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Hon. Ronald John Sholto Douglas









Lt Ronald DouglasHon. Ronald John Sholto Douglas was born on 22 April 1890, the son of Sholto George Douglas, 19th Earl of Morton and Hon. Helen Geraldine Ponsonby.

He married Alexandra Albertha Jean Hamilton, daughter of Admiral Sir Frederick Tower Hamilton and Maria Walpole Keppel, on 28 June 1920. They had a daughter, Victoria Maria Douglas, b. 25 Mar 1921, d. 9 Dec 1994

He fought in the First World War as a Lieutenant in the Royal Naval Volunteer Reserve. He was invested as an Officer, Order of the British Empire (O.B.E.).


He served on HMS Zedwhale (See below).  

He died on 31 January 1922 at age 31, from illness contracted in the War.  He is shown as deceased on the Conaglen memorial.




















"HMS ZEDWHALE was the first of fifteen Admiralty Whalers, ordered 15 March 1915 and built by Smith's Dock Co, using designs prepared for whalers to be built for the Russian Government. Weighing 336 tons, 139.75 x 25 x 6.5 feet, with 1 12 pounder, 1 6 pounder and 1 3 pounder gun. She was coal driven and held a complement of 26. She was used for Anti-Submarine work, Experiments and Training.

- The ship was launched in July 1915 and given the number Z1.

- In September 1915 she was renamed MEG and given the Admiralty No 1790, and as such was under French command with a French crew and flying the tricolour but under the orders of the British Admiralty.  The Admiralty classed Zedwhale as "unseaworthy" (Report from her first commanding officer Lieutenant de Vaisseau Auxiliarre Jean Charlot after she nearly floundered off North Rona Island) and "quite unfit to be at sea in Atlantic winter weather, only fit for service inside the Minch in small seas" (Lieutenant de Vaisseau Auxiliarre Jean Charlot (1915) on the bridge of the MEG).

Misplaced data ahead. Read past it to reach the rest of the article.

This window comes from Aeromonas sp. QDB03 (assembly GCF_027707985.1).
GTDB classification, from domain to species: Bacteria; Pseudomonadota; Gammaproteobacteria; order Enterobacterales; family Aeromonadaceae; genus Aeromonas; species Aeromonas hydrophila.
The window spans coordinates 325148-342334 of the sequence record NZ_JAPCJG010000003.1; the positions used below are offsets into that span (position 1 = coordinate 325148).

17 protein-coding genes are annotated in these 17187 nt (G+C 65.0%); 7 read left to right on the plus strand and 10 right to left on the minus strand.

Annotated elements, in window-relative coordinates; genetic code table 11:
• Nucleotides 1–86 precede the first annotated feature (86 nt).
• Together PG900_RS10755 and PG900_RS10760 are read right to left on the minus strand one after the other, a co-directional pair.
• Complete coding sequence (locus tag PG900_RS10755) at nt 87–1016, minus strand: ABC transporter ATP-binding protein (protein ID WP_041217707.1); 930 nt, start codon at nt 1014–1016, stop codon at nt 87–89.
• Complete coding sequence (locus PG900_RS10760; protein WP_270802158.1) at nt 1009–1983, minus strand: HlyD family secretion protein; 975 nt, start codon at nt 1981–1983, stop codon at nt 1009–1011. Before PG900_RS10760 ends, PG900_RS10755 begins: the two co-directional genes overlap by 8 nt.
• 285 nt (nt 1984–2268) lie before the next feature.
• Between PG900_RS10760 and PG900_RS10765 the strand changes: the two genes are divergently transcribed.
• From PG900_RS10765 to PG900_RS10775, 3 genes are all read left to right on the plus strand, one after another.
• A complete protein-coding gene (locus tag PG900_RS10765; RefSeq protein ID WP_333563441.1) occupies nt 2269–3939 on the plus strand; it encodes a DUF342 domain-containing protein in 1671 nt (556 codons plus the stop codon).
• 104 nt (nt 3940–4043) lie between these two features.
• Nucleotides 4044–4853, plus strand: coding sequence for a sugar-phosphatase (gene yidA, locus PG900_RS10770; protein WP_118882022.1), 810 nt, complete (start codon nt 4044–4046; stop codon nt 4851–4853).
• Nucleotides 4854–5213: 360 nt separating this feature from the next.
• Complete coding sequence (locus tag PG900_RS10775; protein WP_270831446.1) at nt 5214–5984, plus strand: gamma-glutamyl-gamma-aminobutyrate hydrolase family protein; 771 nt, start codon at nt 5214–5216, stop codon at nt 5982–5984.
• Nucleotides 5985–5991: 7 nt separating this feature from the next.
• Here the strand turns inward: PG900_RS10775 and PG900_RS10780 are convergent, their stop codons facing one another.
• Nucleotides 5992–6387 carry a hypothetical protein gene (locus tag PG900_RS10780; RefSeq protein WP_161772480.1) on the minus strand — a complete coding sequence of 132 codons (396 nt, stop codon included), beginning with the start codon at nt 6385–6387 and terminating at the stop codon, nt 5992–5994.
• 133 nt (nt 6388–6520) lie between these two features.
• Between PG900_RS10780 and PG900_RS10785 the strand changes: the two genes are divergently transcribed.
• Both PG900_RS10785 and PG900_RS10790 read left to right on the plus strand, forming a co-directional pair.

After receiving Charlot's report the Admiralty proposed to transfer the MEG to the Mediterranean. However, this move never materialised and instead the MEG was transferred back to the Royal Navy after paying off on 13 January 1916, then renamed ZEDWHALE and re-commissioned at Granton, with a British crew, tendered to HMS ATTENTIVE, 6th Destroyer Flotilla Leader, Dover.

Dates are somewhat confusing but it appears that within days she transferred back to Granton as tender to HMS COLUMBINE, Base Ship Rosyth, and by 1917 she was partnering the steam trawler COOT H897, employed from the Forth down the east coast fisheries and for a time she partnered HM Submarine C7 on anti U-Boat patrols.

Whether ZEDWHALE actually participated in any Q-Ship activities with COOT is not entirely clear. With the advent of the convoy system in May 1917 the number of independent sailings reduced drastically and with changing tactics, the day of the Q-Ships had passed.


The crew of the Zedwhale were apparently awarded naval salvage money for the salvage of S.S. "Jupiter," between 8th and 11th October, 1916.

On 15th November 1918, Zedwhale, commanded by Lt Ronald Douglas, accompanied HMML 65, commanded by his brother, William, was ordered to collect Admiral Meurer, Commander of the German High Seas Fleet, and take him to Admiral Beatty on HMS Queen Elizabeth to arrange the surrender.

- On 12 February 1920, she was sold out of service under the same name: new owners unknown.

- Within two years, she had been sold to Russian owners and renamed TSAR DUSHAN. Tsar Dushan was the Tsar of Serbia 1346-55 !"



See also:
•  Image of signal relating to the surrender and photos of the Zedwhale and HMML65

•  Conaglen memorial

•  Gravestone



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Last modified: Friday, 17 May 2024